I regret to say that this may have been the greatest failure of the Creeper Card team.

From Day 1 they reacted defensively, they insulted people and created an atmosphere that did not encourage people to drop by at the Flauscheria with a cup of coffee and say “okay, tell me about this project of yours”.
They also implied that unless people had a certain level of knowledge about feminism theory, they wouldn’t discuss with these people, which is a no-go in my opinion.

In the end some of the Creeper Card people had to withdraw from discussions because they couldn’t bear it any more, or they didn’t even show up for them.

On the other hand, I tip my hat to Rya and sofakissen and the gentleman who led the #policccy workshop (sorry, forgot your name).
They were clearly overwhelmed by the reaction, but they tried to handle things with friendliness and grace.

So the next time you bring a potentially controversial project to a congress, make sure to bring evangelists who’ll happily explain it to people for hours on end.

Issue 7: Reception of Awareness Work at the 29C3

There have been some critical statements by CCC officials and congress celebrities about the Creeper Cards.
This has been interpreted as proof that the CCC and the congress is a morass of chauvinism and that no one is interested in providing a safe space for anyone but white males.

As I’ve mentioned above, criticism of the cards does not mean the speaker questions the necessity of anti-harassment work.

What I found during my work for the Awareness Team makes me very hopeful for the future of women and other minorities at the congress.

The news of our existence spread quickly, and many Orga people and Angels approached us and gave us the thumbs-up. They seemed happy that a team was willing to take on this part of the work and they actually called the 113. Sometimes with real problems, sometimes just asking for a bit of advice.

Even the Projektleitung took us and our work serious. At one point four of them spent about 15 minutes discussing an issue with me, even though they were clearly running on too much Mate and too little sleep. And still they took the time to listen the Awareness Team.

The fact that there seemed to be little official support for the Creeper Card project does not mean that there is no support for the effort to make the congress more enjoyable and safe for *everyone*.

Now what?

Difficult Question.

I myself am quite pessimistic about the future of the Creeper Cards at the congress.
I fear that the project team’s handling of the concept may have damaged it severely.

Straight after the congress I feared that the rifts caused by this conflict were so bad they’d never to heal again.

But by now everyone has caught up on sleep, and I see people discussing things in a more calm manner.

I am hopeful.

And, as some of you maybe heard at the #policccy workshop: I volunteered for next year’s Awareness Team.
It was one hell of a job this year, but I felt the support of just about everyone, and so I know we will tackle the problems that still exist. Maybe not with the help of the Creeper Cards, but certainly with other tools.

If any of you feel the need to discuss this, I am available both in the comments and as @danielaKayB on Twitter.

1 comment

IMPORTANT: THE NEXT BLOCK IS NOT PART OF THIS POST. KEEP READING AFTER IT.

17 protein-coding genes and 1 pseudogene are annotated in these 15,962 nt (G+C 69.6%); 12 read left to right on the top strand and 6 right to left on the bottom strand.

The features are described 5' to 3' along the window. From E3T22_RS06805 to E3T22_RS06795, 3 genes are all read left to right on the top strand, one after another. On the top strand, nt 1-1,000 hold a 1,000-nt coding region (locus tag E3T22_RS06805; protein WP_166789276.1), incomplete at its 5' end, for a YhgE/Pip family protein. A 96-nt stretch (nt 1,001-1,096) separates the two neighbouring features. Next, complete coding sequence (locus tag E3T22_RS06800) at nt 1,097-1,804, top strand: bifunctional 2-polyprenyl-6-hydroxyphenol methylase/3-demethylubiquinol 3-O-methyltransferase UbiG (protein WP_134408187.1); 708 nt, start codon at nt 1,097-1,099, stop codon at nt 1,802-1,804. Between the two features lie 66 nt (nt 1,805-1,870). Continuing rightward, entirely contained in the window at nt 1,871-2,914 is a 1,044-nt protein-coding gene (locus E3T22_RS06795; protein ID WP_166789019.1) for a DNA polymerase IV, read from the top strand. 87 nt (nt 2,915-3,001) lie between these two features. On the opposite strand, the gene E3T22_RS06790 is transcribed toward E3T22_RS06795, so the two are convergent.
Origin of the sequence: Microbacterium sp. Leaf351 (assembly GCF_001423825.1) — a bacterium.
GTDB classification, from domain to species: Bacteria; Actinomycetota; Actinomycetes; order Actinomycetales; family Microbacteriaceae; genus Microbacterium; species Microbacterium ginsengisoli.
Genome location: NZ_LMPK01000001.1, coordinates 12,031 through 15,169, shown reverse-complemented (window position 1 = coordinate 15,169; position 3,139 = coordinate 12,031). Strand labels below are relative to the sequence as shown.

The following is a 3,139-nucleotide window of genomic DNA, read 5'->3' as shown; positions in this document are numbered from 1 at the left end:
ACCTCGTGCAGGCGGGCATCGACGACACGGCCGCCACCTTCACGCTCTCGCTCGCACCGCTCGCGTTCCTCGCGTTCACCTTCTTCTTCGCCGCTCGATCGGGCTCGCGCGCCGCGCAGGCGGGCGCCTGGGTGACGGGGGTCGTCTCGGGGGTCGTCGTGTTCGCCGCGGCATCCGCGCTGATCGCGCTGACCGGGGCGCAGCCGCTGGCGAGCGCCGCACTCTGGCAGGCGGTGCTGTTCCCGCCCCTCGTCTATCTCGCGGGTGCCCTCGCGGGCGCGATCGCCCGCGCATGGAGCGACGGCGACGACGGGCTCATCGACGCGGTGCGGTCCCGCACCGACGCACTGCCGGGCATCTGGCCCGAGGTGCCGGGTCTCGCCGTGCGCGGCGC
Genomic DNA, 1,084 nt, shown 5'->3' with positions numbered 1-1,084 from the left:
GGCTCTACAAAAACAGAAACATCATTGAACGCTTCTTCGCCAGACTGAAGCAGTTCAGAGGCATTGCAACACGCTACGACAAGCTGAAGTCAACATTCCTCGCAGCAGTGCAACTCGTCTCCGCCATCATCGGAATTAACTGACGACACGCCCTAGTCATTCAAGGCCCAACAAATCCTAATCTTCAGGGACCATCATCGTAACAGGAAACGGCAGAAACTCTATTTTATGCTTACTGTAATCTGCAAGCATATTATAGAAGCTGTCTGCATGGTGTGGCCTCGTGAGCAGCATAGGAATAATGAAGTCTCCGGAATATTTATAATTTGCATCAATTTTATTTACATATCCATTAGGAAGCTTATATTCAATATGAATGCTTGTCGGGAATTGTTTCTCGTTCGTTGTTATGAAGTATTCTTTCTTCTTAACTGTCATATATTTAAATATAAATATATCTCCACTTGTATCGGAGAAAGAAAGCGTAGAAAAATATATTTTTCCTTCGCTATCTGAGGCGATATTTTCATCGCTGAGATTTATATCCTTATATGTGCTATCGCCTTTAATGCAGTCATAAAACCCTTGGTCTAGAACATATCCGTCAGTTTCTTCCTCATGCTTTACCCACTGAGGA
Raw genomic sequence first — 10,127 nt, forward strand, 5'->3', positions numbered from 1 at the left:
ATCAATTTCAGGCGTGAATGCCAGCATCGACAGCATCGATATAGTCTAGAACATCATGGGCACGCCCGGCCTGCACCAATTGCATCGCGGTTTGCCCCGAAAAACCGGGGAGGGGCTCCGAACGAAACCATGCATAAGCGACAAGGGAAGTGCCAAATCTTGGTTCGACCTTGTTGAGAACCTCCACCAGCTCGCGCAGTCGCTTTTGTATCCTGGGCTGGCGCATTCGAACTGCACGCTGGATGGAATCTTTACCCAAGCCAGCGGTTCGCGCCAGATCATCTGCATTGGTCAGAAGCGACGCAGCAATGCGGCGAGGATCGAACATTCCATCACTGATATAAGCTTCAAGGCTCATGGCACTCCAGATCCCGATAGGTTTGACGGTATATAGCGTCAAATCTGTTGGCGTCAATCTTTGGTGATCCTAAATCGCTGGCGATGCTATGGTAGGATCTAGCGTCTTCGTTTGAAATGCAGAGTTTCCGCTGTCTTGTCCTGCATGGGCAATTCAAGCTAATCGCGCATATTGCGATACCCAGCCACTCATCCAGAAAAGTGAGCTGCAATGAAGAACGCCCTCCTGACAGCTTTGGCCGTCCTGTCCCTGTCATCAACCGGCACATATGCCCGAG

1. Helga 17. January 2013 at 23:19 Reply

    I don’t know what to make of “whether sexism was a large enough problem at the C3s to warrant the usage of the Creeper Cards” – when is sexism a “large enough” problem? If there were people groped or worse, cards would be way too little. If there were no sexism at all, the cards wouldn’t be needed. But where exactly is this line in the middle? How many incidents warrant the usage? I don’t think there is a line. There is no number of incidents that would be acceptable and only if there were more, creeper cards could be justified.

    Regarding issue 1: Some people actually talked to the cards’ creators (during and after the 29C3) and they have acknowledged the criticism, announcing several changes.

    And now one of the arguments of the Creeper Card fans is an indignant “But how could people NOT know???”
    They claim that *everybody* and their pony *had* to know about the cards – how could you not – and so people were obviously choosing to make fun of the cards by pretending they didn’t know.

    I have not heard a single person say this. Nor seen it written somewhere.

    Issue 4 and 5: I have also not heard anyone claim that criticising the cards equals sexism. But then quite a few people did not criticise the cards but just stated “we have no problem with sexism so the cards are superfluous”. Also, claiming that the cards were made by feminazis, wanna-be-hackers who don’t belong at the congress or “people who want to spoil our fun”. Just as making a sexist picture out of the cards is not hacking but just proving the point of the cards’ creators. That there is sexism that needs to be addressed.

    Issue 6: So, some people gave up and didn’t want to face endless abuse (yes, with valid criticism there is also lots of abuse shouted at feminist activists and this was the case here, too). I don’t think anyone is obliged to be an activist until they crack. Re: the Violet Blue talk. This notion of “if you start something you have to be in there until the end, no matter how ugly” is keeping a lot of people from doing anything out of fear what might happen. Especially a lot of women and I can’t blame them.
    Still I have probably never seen anyone so calm as Joke and sofakissen even when physically threatened.

    So in the end I am pessimistic, too, about the future of the cards at the congress. I actually don’t care much about them specifically. The key is in the policy and its implementation, as I have said and written before. I care about the arguments that were brought up. “Having a policy will signal women they should be worried about abuse” is worrying me. Having a policy (and enforcing it) signals victims of abuse they will be taken seriously. “Talking openly about incidents will give us a bad reputation” is worrying me. Talking openly about incidents (while not minimising them) signals victims of abuse they will be taken seriously. I know that these arguments are not the CCC, no official statements. But they are arguments brought up repeatedly and I am curious, yet slightly pessimistic, where this discussion is heading.